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Free Things to Do: Events, Festivals & More in Washington, DC

Free Things to Do: Events, Festivals and More in Washington, DC

Whenever you’re in Washington, DC, you can plan on enjoying plenty of museum exhibits, events and festivals for free, guaranteed.

With access to free museums, the monuments and memorials, the Library of Congress and more, Washington, DC is unrivaled for its many free attractions. But at any given time, you can also take advantage of free one-of-a-kind events, groundbreaking exhibits and unique festivals, making DC the capital of free events.

Check out the list below for some of the latest free happenings creating buzz around the city.
 

@jasmine.huang_ - Courtyard in the National Gallery of Art on the National Mall - Free art museum in Washington, DC

‘The Eye of the Sun: Nineteenth-Century Photographs from the National Gallery of Art’ – Through Dec. 1
To honor 180 years of photography, the National Gallery of Art hosts this exhibit that will feature roughly 140 images, many of which have never been on view before. Visitors will be able to experience the development of an artistic medium across its first 50 years, from early photos by William Henry Fox Talbot to daguerreotypes to portraiture to landscape imagery and much more.
Hours
National Gallery of Art, 4th Street & Constitution Avenue NW, Washington, DC 20565

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@bambamfiasco - The atrium inside the Smithsonian National Museum of the American Indian - Free attractions in Washington, DC

‘Section 14: The Other Palm Springs, California’ – Through Jan. 2020
Palm Springs, California is known as a playground for the rich and wealthy. However, the area was once a desert outpost and home to Native Americans. This exhibit focuses on the conflict that arose over a one-square-mile-tract of the city’s downtown, which formed the heart of the reservation belonging to the Agua Caliente Band of Cahuilla Indians. Section 14 will show how the area became a hotbed for issues like tribal sovereignty, economics, race and land zoning from the 1940s through the 1960s.
10 a.m. – 5:30 p.m.
National Museum of the American Indian, 4th Street & Independence Avenue SW, Washington, DC 20560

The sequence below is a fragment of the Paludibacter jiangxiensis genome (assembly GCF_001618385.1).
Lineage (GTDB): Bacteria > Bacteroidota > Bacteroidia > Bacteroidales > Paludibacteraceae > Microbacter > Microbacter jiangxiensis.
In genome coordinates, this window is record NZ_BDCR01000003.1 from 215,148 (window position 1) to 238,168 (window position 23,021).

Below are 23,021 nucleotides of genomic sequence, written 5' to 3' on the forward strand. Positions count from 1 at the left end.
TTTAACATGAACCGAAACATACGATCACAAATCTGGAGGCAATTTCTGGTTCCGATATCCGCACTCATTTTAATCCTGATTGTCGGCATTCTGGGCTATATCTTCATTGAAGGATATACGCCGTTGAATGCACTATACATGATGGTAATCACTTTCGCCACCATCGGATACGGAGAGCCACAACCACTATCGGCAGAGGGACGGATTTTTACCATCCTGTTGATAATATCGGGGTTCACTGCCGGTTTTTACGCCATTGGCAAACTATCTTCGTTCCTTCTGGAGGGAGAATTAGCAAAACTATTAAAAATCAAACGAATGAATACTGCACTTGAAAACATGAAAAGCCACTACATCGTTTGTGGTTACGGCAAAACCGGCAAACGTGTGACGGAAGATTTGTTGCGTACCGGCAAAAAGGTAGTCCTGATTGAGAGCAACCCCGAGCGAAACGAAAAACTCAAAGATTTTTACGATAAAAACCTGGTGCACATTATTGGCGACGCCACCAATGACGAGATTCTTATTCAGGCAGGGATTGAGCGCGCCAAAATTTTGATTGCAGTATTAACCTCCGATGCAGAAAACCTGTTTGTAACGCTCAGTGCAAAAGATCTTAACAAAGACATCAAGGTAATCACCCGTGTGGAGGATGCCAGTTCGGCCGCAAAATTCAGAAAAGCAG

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Votes for Women: A Portrait of Persistence - Women's suffrage exhibit at the Smithsonian National Portrait Gallery in DC

‘Votes for Women: A Portrait of Persistence’ – Through Jan. 5, 2020
The National Portrait Gallery honors the centennial of the ratification of the 19th Amendment with this highly anticipated exhibit. You’ll learn about the radical women that fought slavery, the women activists of the late 1800s, the “New Woman” of the 20th century and the relentless suffragists of the 1910s through a series of portraits, cultural artifacts and biographies. The exhibit will also examine the struggles that minority women still face today, 100 years after the 19th Amendment passed. Find even more ways to celebrate the achievements of women in DC.
11:30 a.m. – 7 p.m.
National Portrait Gallery, 8th and F Streets NW, Washington, DC 20001

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@emilygoesplaces - Smithsonian Hirshhorn Museum and Sculpture Garden plaza - Free modern art museum in Washington, DC

‘Manifesto: Art X Agency’ – Through Jan. 5, 2020
Manifestos summarize the principles of artistic movements and groups, and the Hirshhorn looks to guide you through a century’s worth of art using the statements as a guide. Works by seminal artists such as Salvador Dalí, Jackson Pollock and Alexander Calder will serve as an introduction, followed by manifestos that inspired their work. Julian Rosefeldt’s multichannel film, Manifesto, will be displayed in its own section, while a third portion of the exhibit will showcase contemporary pieces that shine a light on political movements and social change. In conjunction with this exhibit, the Hirshhorn will present In Search of the Truth (The Truth Booth) for the first time in DC, a participatory installation that will be on the outdoor plaza from June 8-23.
10 a.m. – 5:30 p.m. 
Hirshhorn Museum and Sculpture Garden, Independence Avenue and 7th Street SW, Washington, DC 20560

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@pradook8 - Visitors outside Smithsonian Renwick Gallery in Washington, DC - No Spectators: The Art of Burning Man Exhibit

‘Ginny Ruffner: Reforestation of the Imagination’ – Through Jan. 5, 2020